Following my post on “The story of Exchange IOPS” outlining the journey of Exchange from being an I/O hog to something far less demanding on storage systems, a recent request from Josh Odgers from Nutanix to consider his post “Peak performance vs Real World – Exchange on Nutanix Acropolis Hypervisor (AHV)” seemed to be opportune.
The disclosure on the EHLO blog that Exchange on-premises servers will run into some known issues if .NET Framework 4.6.1 is installed might surprise some, especially because it has become a recommended update distributed by Windows Update, but it’s not really much of a shock.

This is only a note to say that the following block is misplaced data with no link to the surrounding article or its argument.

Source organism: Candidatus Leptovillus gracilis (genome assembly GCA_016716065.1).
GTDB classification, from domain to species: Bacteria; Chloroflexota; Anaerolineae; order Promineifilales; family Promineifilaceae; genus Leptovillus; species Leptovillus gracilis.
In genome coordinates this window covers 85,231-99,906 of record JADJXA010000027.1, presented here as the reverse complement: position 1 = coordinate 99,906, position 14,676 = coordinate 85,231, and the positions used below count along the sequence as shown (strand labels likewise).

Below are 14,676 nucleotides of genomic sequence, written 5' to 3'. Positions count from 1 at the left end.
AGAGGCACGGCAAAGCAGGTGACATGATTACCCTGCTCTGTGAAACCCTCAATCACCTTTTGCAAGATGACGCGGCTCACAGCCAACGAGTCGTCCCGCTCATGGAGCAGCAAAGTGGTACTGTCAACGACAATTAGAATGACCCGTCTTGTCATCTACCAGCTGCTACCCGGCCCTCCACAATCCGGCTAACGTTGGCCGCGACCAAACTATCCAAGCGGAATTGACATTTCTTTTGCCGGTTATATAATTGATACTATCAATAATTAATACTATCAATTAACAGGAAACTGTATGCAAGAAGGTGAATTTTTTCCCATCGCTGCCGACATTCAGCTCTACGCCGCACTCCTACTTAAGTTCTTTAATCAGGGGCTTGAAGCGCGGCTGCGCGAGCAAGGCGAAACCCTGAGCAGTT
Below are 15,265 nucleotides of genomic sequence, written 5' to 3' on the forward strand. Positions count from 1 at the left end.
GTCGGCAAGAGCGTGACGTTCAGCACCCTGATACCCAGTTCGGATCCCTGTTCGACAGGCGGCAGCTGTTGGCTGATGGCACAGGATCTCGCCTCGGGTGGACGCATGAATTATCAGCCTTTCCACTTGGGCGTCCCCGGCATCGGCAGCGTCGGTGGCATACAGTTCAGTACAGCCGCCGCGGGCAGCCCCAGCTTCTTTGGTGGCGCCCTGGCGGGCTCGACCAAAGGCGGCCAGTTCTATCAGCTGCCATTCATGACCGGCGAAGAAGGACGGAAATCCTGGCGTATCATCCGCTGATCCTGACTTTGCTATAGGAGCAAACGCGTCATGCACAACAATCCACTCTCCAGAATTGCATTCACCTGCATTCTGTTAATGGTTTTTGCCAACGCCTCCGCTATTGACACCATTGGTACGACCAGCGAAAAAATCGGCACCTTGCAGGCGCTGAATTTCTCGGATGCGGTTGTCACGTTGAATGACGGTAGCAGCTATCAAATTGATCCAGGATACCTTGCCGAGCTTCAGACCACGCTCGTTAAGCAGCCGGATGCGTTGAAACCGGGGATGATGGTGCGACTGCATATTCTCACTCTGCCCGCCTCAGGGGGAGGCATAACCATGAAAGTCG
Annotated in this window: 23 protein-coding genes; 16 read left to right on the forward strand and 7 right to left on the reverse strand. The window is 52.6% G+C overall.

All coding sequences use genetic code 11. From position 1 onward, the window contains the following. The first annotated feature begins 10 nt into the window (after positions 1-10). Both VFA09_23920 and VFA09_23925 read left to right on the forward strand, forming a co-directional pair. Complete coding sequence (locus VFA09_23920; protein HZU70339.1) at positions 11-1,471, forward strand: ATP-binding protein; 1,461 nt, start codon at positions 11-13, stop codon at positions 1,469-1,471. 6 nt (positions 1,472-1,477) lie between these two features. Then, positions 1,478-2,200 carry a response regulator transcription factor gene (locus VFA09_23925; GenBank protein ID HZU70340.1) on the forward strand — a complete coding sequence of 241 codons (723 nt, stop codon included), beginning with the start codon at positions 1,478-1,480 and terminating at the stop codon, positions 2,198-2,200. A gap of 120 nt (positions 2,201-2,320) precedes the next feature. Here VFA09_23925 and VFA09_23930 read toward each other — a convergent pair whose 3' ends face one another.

Many questions followed my article introducing Office 365 Planner, so clearly I didn’t do such a good job explaining the topic. Here’s an attempt to do so in a question and answer format. If you have other questions, try asking them in the Planner group in Microsoft’s Office 365 Network.
What is Office 365 Planner?
A curious incident occurred in Exchange Online over the last week or so when some European users who connect to their mailboxes using the venerable IMAP4 protocol reported that they couldn’t receive new mail. There’s nothing particularly notable about a glitch occurring with a messaging protocol. After all, Exchange supports quite a few (MAPI, Exchange Web Services, ActiveSync, IMAP4, POP3, and SMTP) in order to be able to provide as wide a client choice as possible.